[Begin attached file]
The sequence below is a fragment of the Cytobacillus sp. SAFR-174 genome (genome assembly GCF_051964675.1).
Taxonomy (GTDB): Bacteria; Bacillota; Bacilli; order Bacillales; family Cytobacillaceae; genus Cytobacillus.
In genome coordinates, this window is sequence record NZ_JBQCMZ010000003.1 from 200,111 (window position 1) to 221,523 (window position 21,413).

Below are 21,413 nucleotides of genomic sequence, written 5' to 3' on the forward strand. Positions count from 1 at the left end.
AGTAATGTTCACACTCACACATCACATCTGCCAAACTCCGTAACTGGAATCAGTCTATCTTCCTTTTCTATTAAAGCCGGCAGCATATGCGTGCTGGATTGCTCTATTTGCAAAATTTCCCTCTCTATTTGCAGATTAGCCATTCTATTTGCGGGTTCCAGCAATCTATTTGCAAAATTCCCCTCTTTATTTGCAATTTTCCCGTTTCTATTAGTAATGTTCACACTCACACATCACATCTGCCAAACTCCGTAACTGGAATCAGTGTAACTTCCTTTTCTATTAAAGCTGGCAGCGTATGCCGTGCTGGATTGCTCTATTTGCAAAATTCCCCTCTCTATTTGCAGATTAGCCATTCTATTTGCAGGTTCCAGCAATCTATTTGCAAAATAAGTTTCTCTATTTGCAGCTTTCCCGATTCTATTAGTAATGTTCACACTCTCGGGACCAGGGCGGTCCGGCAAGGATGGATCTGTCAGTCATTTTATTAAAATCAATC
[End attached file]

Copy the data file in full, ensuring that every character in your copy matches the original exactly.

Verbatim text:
The sequence below is a fragment of the Cytobacillus sp. SAFR-174 genome (genome assembly GCF_051964675.1).
Taxonomy (GTDB): Bacteria; Bacillota; Bacilli; order Bacillales; family Cytobacillaceae; genus Cytobacillus.
In genome coordinates, this window is sequence record NZ_JBQCMZ010000003.1 from 200,111 (window position 1) to 221,523 (window position 21,413).

Below are 21,413 nucleotides of genomic sequence, written 5' to 3' on the forward strand. Positions count from 1 at the left end.
AGTAATGTTCACACTCACACATCACATCTGCCAAACTCCGTAACTGGAATCAGTCTATCTTCCTTTTCTATTAAAGCCGGCAGCATATGCGTGCTGGATTGCTCTATTTGCAAAATTTCCCTCTCTATTTGCAGATTAGCCATTCTATTTGCGGGTTCCAGCAATCTATTTGCAAAATTCCCCTCTTTATTTGCAATTTTCCCGTTTCTATTAGTAATGTTCACACTCACACATCACATCTGCCAAACTCCGTAACTGGAATCAGTGTAACTTCCTTTTCTATTAAAGCTGGCAGCGTATGCCGTGCTGGATTGCTCTATTTGCAAAATTCCCCTCTCTATTTGCAGATTAGCCATTCTATTTGCAGGTTCCAGCAATCTATTTGCAAAATAAGTTTCTCTATTTGCAGCTTTCCCGATTCTATTAGTAATGTTCACACTCTCGGGACCAGGGCGGTCCGGCAAGGATGGATCTGTCAGTCATTTTATTAAAATCAATC